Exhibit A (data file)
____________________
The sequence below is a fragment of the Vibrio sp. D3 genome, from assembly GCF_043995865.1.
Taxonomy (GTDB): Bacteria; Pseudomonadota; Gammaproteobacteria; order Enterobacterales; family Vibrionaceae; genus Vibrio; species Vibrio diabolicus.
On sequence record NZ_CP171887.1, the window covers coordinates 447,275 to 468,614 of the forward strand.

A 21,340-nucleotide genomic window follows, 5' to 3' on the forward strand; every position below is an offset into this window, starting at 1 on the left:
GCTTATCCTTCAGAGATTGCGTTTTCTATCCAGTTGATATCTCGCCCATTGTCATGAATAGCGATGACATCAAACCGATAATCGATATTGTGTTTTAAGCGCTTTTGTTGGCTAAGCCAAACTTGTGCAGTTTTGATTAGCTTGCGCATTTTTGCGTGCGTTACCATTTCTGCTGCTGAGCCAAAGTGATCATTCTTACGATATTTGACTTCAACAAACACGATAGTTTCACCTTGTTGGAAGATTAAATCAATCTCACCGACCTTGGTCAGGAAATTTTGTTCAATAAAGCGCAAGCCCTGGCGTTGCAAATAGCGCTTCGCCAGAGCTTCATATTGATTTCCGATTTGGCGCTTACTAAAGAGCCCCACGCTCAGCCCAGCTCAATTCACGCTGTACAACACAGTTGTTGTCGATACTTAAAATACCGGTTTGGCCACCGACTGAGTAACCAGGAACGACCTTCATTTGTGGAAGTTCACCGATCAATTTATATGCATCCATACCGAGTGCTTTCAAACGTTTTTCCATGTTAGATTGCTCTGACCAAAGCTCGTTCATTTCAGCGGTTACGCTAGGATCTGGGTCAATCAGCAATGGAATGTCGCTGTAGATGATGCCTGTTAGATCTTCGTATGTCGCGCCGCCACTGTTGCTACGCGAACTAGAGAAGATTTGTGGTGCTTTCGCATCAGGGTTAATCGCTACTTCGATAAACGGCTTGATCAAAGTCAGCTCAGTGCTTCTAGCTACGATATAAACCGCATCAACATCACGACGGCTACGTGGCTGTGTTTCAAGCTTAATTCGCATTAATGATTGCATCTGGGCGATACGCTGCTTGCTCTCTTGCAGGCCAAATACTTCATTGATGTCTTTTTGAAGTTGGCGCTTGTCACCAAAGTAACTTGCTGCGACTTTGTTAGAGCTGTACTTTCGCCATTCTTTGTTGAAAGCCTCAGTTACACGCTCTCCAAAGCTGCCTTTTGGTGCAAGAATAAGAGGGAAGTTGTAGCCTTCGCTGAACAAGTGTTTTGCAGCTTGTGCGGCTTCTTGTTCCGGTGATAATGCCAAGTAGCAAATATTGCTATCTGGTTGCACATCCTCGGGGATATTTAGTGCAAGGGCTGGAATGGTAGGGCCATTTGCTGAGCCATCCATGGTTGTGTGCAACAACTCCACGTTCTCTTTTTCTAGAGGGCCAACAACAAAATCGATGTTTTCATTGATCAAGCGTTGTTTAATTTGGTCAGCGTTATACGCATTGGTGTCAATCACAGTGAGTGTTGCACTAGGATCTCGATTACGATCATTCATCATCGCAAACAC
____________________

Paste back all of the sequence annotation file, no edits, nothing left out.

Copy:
The sequence below is a fragment of the Vibrio sp. D3 genome, from assembly GCF_043995865.1.
Taxonomy (GTDB): Bacteria; Pseudomonadota; Gammaproteobacteria; order Enterobacterales; family Vibrionaceae; genus Vibrio; species Vibrio diabolicus.
On sequence record NZ_CP171887.1, the window covers coordinates 447,275 to 468,614 of the forward strand.

A 21,340-nucleotide genomic window follows, 5' to 3' on the forward strand; every position below is an offset into this window, starting at 1 on the left:
GCTTATCCTTCAGAGATTGCGTTTTCTATCCAGTTGATATCTCGCCCATTGTCATGAATAGCGATGACATCAAACCGATAATCGATATTGTGTTTTAAGCGCTTTTGTTGGCTAAGCCAAACTTGTGCAGTTTTGATTAGCTTGCGCATTTTTGCGTGCGTTACCATTTCTGCTGCTGAGCCAAAGTGATCATTCTTACGATATTTGACTTCAACAAACACGATAGTTTCACCTTGTTGGAAGATTAAATCAATCTCACCGACCTTGGTCAGGAAATTTTGTTCAATAAAGCGCAAGCCCTGGCGTTGCAAATAGCGCTTCGCCAGAGCTTCATATTGATTTCCGATTTGGCGCTTACTAAAGAGCCCCACGCTCAGCCCAGCTCAATTCACGCTGTACAACACAGTTGTTGTCGATACTTAAAATACCGGTTTGGCCACCGACTGAGTAACCAGGAACGACCTTCATTTGTGGAAGTTCACCGATCAATTTATATGCATCCATACCGAGTGCTTTCAAACGTTTTTCCATGTTAGATTGCTCTGACCAAAGCTCGTTCATTTCAGCGGTTACGCTAGGATCTGGGTCAATCAGCAATGGAATGTCGCTGTAGATGATGCCTGTTAGATCTTCGTATGTCGCGCCGCCACTGTTGCTACGCGAACTAGAGAAGATTTGTGGTGCTTTCGCATCAGGGTTAATCGCTACTTCGATAAACGGCTTGATCAAAGTCAGCTCAGTGCTTCTAGCTACGATATAAACCGCATCAACATCACGACGGCTACGTGGCTGTGTTTCAAGCTTAATTCGCATTAATGATTGCATCTGGGCGATACGCTGCTTGCTCTCTTGCAGGCCAAATACTTCATTGATGTCTTTTTGAAGTTGGCGCTTGTCACCAAAGTAACTTGCTGCGACTTTGTTAGAGCTGTACTTTCGCCATTCTTTGTTGAAAGCCTCAGTTACACGCTCTCCAAAGCTGCCTTTTGGTGCAAGAATAAGAGGGAAGTTGTAGCCTTCGCTGAACAAGTGTTTTGCAGCTTGTGCGGCTTCTTGTTCCGGTGATAATGCCAAGTAGCAAATATTGCTATCTGGTTGCACATCCTCGGGGATATTTAGTGCAAGGGCTGGAATGGTAGGGCCATTTGCTGAGCCATCCATGGTTGTGTGCAACAACTCCACGTTCTCTTTTTCTAGAGGGCCAACAACAAAATCGATGTTTTCATTGATCAAGCGTTGTTTAATTTGGTCAGCGTTATACGCATTGGTGTCAATCACAGTGAGTGTTGCACTAGGATCTCGATTACGATCATTCATCATCGCAAACAC